California Coastal Commission OKs desalination plant in Orange County
Monday, November 10, 2012
The U.S. Environmental Protection agency, in a 5-4 vote, approved CalEnergy’s proposal for a state-of-the-art desalination plant that could treat up to 5 million gallons of water per day at a site in Orange County’s Huntington Beach.
“The plant will provide about 600,000 gallons of fresh water to the residents of Orange, Los Angeles and Ventura counties each day,” said CalEnergy CEO Bob Gebeloff.
The Orange County site is less than half the size of the Los Angeles/Ventura County site, but the smaller plant would produce about half as much water.
Environmentalists cried foul, saying the project could contaminate ocean water that is especially precious and fragile.
The project’s opponents said the plant would be too large and would pollute an ecosystem already stressed by oil and gas developments along the coast.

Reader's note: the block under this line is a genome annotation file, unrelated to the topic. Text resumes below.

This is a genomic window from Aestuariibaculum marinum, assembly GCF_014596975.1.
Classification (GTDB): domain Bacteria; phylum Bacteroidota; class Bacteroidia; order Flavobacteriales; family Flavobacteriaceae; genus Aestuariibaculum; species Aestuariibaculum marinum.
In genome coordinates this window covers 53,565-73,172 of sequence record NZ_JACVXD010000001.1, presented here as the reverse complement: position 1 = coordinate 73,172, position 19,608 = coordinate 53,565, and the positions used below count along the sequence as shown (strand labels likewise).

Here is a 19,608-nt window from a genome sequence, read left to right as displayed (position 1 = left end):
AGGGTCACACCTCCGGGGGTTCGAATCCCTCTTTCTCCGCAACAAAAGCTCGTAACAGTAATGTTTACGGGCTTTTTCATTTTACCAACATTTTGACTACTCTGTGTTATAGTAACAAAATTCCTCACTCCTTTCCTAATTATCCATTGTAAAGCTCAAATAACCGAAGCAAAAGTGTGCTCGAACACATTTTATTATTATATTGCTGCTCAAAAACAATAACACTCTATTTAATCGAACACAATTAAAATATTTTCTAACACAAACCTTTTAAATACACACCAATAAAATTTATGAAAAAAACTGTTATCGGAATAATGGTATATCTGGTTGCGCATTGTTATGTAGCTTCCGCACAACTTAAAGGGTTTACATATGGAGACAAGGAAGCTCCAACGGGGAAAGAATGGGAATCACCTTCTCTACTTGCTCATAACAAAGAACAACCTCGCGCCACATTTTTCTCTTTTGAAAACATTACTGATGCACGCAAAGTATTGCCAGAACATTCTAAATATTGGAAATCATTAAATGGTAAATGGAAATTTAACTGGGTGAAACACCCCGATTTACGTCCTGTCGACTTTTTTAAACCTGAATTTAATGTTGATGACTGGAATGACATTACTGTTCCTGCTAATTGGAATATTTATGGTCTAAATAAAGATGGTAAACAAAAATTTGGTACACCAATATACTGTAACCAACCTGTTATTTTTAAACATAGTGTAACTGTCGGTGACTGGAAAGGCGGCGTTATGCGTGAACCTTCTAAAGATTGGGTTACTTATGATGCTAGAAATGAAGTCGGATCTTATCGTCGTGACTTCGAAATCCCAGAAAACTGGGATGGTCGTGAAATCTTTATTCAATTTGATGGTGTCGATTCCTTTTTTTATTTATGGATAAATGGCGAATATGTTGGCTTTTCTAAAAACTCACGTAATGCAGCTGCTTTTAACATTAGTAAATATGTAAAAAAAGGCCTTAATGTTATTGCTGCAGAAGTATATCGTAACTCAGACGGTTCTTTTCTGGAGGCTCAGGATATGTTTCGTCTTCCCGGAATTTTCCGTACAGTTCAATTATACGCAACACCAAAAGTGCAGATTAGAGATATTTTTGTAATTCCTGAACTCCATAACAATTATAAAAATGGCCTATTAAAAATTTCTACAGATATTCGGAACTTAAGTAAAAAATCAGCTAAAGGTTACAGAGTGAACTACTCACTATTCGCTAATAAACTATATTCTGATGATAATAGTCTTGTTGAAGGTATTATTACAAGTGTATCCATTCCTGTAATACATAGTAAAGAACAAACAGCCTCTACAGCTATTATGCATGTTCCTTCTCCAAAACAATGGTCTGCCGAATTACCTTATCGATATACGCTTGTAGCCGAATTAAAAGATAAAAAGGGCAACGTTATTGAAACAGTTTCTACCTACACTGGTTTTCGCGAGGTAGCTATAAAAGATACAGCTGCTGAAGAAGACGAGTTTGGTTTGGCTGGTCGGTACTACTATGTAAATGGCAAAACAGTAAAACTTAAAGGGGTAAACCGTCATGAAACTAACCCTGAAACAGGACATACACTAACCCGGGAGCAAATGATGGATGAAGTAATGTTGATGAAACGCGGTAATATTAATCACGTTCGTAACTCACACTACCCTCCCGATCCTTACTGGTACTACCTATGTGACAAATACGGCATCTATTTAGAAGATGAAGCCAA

CalEnergy is the largest water utility in California and provides water to 2.8 million homes and businesses. The utility’s plan is to supply more than two million homes and businesses by 2016.
The plant would be located along the former Pacific Coast Highway, along the same 100-mile stretch where oil and gas exploration began with the construction of a major pipeline to carry crude from offshore wells to refineries in the continental U.S.
“The Orange County desalination plant is an opportunity for the state to demonstrate to the nation that conservation and smart government actions can meet critical water needs,” said Assemblyman Tony Strickland, R-Thousand Oaks.
Assemblyman Bill Bolaran, D-San Juan Capistrano, said the plant would “take water from Lake Okeechobee and pump it to the ocean using an old and antiquated process.”
He said the project was a “desecration of a precious resource” in such a fragile ocean ecosystem that it should not go forward.
“I am opposed to this plant, regardless of how much water it may provide,” said Assemblyman Tim Donnelly, D-San Diego. “This project should be put on a path to full environmental review.”
CalEnergy said the water produced